Les Trois Vallées is huge, the largest ski resort in the world. Skiing amid 600 kilometres of trails (over 595 km) on 200 interconnected lifts amongst 8 ski areas builds a hunger for French cuisine. There are dozens of French chalets and restaurants in the 3 Valleys, but they are not all created equal. Some are charming and authentic, others modern and très chic, or bland ski factory style. Here are our top picks of haute cuisine – top alpine ski restaurants and on mountain chalets in Courchevel, Méribel, St Martin de Belleville and Val Thorens for lunch.
Le Chalets de Pierres is a beautiful mountain lodge in Courchevel 1850 on the popular Verdons trail – along the flats, just below the Verdons gondola. The Chalet is easy to find on the slopes, and the interior offers grand, gorgeous blonde alpine wood fantastically decorated with ski and mountain artifacts. Pierres’ wait staff is clad in jaunty French berets. The wine and food menus are extensive. The roasted chicken is delicious, so is the fondue, and the tartiflette – a Savoyard dish of potatoes, onions, ham and local cheese baked in a creuset. Pierres’ dessert buffet is a feast for the eyes …. and the tastes. In fact, you might just want French Champagne and dessert. Downstairs is a Montcler boutique if you need something furry and fabulous for your afternoon of skiing. The outdoor deck gets lively on sunny afternoons
Soucoupe in Courchevel is a traditional chalet atop the Loze poma lift at Courchevel 1850. The woodwork and décor oozes elegant old world mountain hut. We suggest a table upstairs by the open fire. The specialities of the house are grilled meats cooked by the chef on the open fire. Along with your grilled steak, veal, lamb of chicken comes a side of the local potatoes with cheese. You can also just ski in for a fireside toddy and snack lounging on the furry couches.
Chez Pépé Nicholas at Val Thorens is an authentic hillside farmhouse located on the Chasse trail in Les Menuires – you either ski from Les Menuires or climb up from the Plan De L’Eau lift. It’s hard to find, but so worth it. This truly historic and humble chalet in a scenic valley serves deliciously traditional cuisine, tartiflette, local meat and cheese boards, fresh salads and meat dishes – all very filling and delicious. The views from the terrace are extraordinary, so is the service. Save room for some dessert, and the house made Génépi – a digestif alcohol made from native alpine flowers. Salute!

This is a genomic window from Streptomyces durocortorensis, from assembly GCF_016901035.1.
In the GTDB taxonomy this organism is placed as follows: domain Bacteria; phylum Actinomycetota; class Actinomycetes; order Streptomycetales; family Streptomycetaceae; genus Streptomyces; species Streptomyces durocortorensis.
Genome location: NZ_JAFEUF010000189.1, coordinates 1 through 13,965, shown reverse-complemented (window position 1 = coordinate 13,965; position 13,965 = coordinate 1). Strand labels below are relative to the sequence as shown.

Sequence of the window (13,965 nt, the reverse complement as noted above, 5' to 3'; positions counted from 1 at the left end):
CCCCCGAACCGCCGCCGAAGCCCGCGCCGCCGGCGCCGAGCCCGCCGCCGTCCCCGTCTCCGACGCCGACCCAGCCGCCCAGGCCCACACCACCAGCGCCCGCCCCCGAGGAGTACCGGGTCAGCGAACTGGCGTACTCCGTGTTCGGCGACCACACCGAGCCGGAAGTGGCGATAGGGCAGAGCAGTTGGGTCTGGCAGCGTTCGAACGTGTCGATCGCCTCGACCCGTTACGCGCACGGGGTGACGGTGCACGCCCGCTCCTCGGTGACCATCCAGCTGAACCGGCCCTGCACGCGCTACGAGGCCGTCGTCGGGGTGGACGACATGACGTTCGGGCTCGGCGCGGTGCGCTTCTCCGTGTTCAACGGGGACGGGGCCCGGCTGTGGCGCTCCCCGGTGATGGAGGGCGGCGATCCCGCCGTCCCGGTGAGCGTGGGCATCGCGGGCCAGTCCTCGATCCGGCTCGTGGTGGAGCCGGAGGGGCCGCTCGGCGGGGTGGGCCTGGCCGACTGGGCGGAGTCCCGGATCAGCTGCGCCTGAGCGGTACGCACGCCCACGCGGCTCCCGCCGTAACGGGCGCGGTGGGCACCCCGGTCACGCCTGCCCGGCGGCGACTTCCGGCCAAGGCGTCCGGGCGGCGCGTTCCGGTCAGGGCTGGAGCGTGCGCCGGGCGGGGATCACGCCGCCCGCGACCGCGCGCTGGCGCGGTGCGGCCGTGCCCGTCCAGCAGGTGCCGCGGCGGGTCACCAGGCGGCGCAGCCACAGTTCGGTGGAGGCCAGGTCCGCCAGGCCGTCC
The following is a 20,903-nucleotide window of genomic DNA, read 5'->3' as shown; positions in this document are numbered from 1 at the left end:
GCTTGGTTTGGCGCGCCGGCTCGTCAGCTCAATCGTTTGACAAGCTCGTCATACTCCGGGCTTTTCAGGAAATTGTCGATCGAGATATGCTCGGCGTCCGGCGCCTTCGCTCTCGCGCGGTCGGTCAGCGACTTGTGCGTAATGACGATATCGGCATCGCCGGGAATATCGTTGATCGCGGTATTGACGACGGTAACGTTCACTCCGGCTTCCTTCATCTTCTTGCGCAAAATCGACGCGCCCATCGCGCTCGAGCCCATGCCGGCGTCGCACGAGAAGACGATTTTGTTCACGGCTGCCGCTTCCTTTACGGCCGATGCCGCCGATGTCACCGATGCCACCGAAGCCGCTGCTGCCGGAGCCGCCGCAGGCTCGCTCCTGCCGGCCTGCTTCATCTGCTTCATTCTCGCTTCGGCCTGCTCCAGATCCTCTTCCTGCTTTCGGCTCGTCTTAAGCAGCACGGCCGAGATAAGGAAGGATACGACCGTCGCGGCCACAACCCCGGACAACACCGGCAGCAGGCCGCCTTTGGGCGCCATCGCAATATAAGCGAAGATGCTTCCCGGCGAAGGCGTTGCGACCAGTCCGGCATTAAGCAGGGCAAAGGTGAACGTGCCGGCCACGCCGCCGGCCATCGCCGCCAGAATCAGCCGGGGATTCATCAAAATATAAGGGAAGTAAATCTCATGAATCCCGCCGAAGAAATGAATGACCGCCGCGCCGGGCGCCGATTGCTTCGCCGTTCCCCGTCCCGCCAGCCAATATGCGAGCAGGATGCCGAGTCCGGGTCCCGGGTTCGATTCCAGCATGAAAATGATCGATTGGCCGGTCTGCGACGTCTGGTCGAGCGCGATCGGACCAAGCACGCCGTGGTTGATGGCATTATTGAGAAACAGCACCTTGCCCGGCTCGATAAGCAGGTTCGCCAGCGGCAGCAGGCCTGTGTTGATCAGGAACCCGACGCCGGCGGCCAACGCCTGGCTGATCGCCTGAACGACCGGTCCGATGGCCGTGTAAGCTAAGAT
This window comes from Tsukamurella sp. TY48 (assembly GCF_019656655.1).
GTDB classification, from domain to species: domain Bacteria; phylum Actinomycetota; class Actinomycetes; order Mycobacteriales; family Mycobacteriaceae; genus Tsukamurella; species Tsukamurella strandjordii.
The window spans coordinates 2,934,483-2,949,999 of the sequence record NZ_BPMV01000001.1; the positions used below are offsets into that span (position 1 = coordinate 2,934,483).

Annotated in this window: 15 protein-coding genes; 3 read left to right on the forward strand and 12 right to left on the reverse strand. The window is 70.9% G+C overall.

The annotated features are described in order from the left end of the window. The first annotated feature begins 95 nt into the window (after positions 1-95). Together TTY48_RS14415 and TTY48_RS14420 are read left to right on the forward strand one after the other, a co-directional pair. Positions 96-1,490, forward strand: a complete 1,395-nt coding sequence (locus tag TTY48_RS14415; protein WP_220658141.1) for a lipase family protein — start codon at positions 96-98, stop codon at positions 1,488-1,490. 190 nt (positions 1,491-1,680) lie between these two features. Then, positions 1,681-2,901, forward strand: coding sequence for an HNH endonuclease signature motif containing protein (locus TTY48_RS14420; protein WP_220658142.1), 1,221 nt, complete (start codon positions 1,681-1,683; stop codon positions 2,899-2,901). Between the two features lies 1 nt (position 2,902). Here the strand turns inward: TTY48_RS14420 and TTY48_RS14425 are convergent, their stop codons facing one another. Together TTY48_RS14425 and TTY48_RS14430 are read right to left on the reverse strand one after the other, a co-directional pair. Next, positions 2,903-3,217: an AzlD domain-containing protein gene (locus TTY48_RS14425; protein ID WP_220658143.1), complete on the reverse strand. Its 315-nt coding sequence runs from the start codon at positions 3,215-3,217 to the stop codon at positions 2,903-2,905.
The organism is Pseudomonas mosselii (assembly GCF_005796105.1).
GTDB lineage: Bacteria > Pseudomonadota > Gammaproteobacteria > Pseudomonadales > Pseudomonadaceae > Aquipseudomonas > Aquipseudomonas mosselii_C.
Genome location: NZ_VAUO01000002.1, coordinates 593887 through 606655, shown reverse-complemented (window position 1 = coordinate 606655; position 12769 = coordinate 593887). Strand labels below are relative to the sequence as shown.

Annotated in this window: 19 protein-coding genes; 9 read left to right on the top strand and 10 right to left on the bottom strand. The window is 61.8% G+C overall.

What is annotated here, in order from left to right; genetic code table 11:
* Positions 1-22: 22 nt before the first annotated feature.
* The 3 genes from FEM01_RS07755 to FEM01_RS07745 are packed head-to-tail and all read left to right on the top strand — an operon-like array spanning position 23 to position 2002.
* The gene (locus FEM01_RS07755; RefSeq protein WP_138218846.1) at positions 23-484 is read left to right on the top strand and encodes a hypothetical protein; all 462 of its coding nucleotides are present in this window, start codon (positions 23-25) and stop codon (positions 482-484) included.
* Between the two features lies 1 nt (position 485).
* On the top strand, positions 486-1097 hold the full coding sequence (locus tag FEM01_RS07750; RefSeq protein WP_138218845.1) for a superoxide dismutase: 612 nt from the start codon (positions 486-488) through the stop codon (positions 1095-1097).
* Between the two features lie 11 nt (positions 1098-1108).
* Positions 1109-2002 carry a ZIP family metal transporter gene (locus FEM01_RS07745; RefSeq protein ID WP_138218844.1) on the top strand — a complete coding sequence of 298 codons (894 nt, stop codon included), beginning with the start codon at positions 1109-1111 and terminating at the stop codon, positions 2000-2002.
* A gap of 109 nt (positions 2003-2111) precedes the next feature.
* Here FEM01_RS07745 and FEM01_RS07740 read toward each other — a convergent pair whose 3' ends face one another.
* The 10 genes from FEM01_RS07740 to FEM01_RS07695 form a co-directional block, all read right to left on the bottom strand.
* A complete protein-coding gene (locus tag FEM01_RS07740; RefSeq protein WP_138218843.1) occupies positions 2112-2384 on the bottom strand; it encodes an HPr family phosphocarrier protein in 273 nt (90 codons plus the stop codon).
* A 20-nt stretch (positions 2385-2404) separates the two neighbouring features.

Les Etoiles De Neiges in Saint Martin de Belleville - the lower ski region of Val Thorens is just off the ski slopes, making it difficult to discover and therefore special. Ski down to the base of St Martin’s poma and its 50 metres across the road to Hotel Edelweiss. Etoiles de Neiges is worth seeking out - a Michelin gem with delicious cuisine and white linen service. The salads are plentiful, fresh and delicious, so is the menu plate du jour. For a sweet ending, ask for the Génépi and riz seul pastries – the Grand Mere’s specialty.
La Cave Des Creux is on the ski slopes of Courchevel 1850 near the base of the Suisse lift off the Altiport trail, a very chic alpine chalet with exceptional cuisine. Owned by two brothers, the extensive menu has everything from local specialities to seafood. The fish and chips - with hand cut delicious French Fries, are a 10! The dessert display is incredible, even if you just watch the pastry chef and never ingest a single beautiful sweet creation.
Bel Air is a delightful lunch spot at the top of the Ariondaz lift in Courchevel 1650 with a grand sunny deck and cosy interior. Besides the outstanding view, and the “beautiful air”, the food is fantastic, and the service is friendly – try the tartiflette or the daily plat du jour.
Fahrenheit 7 is very modern, a chic new 4-star hotel at Val Thorens overlooking the central slopes at Cascades. “7’s” terrace for lunch or après ski here is huge, perfect on a sunny afternoon with amazing slope views. The Chef’s menu is eclectic, including local beef, Asian noodle dishes, and “New York Lobster” as a special when we visited (from our home in Maine). This is a great spot for an après ski aperitif as you watch the skiers descend the vast terrain of Val Thorens.
Le Farcon at the La Tania base area is a very fancy Michelin Star restaurant, accredited since 2006. Its pricey for lunch, but the prix fixe menu is the Chef's inspiration and your culinary treat - don't be in a rush to get back out on the ski slopes. La Tania is located on the east side lower base area of Courchevel.
Sunny’s at Les Menuires is casual but cool. Ride the Sunny chair and ski down to this chalet with a big deck, and great views of the valley - Val Thorens. The traditional menu is not fancy - but good food and service, and fun music outside on sunny days – appropriately named.
For Après Ski at 3 Valleys:
La Folie Douce, reached by the Saulire gondola in Méribel, is a must ski to and see at least once in a lifetime. At 2:00 pm 80's style cabaret kicks off an afternoon party, they say its “soft après ski” meaning it's not too wild. Apparently that translates to - you can bring the kids but we don't recommend that. La Folie Douce has become a sort of après ski franchise - you will find the same party format in neighbouring Val Thorens and Val D'Isere.
Another wild après party is at Rond Point in Méribel. The dancing and drinking is off the hook at Rond Point starting at 5 just above Méribel village where live bands play outside on the deck and the crowd goes bananas - including banana costumes and crowd surfing in ski boots.
Remember, this is the French Savioe region, noted for its farm cuisine – sample local charcuterie dried meats, and cow cheese in fondue or raclette featuring local Beaufort, Gruyere, and Reblochon, best enjoyed with the local French wines of Gamay, Pinot Noir and Moneuse grapes.